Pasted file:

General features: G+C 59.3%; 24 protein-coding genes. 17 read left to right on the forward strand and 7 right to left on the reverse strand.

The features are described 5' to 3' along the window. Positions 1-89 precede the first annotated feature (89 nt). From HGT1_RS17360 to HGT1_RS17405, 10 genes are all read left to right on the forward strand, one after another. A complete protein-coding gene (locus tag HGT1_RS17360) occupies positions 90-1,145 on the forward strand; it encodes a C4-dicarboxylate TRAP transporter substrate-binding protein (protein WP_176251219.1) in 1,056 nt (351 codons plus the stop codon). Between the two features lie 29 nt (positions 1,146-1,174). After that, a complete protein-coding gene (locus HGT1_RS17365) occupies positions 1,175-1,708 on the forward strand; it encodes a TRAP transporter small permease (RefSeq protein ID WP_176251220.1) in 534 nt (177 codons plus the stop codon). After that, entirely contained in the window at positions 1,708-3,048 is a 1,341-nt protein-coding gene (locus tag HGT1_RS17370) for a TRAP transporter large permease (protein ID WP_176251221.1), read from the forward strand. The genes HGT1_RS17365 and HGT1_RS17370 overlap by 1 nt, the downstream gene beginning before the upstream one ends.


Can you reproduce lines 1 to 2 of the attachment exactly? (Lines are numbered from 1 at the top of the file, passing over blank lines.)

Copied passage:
General features: G+C 59.3%; 24 protein-coding genes. 17 read left to right on the forward strand and 7 right to left on the reverse strand.

The features are described 5' to 3' along the window. Positions 1-89 precede the first annotated feature (89 nt). From HGT1_RS17360 to HGT1_RS17405, 10 genes are all read left to right on the forward strand, one after another. A complete protein-coding gene (locus tag HGT1_RS17360) occupies positions 90-1,145 on the forward strand; it encodes a C4-dicarboxylate TRAP transporter substrate-binding protein (protein WP_176251219.1) in 1,056 nt (351 codons plus the stop codon). Between the two features lie 29 nt (positions 1,146-1,174). After that, a complete protein-coding gene (locus HGT1_RS17365) occupies positions 1,175-1,708 on the forward strand; it encodes a TRAP transporter small permease (RefSeq protein ID WP_176251220.1) in 534 nt (177 codons plus the stop codon). After that, entirely contained in the window at positions 1,708-3,048 is a 1,341-nt protein-coding gene (locus tag HGT1_RS17370) for a TRAP transporter large permease (protein ID WP_176251221.1), read from the forward strand. The genes HGT1_RS17365 and HGT1_RS17370 overlap by 1 nt, the downstream gene beginning before the upstream one ends.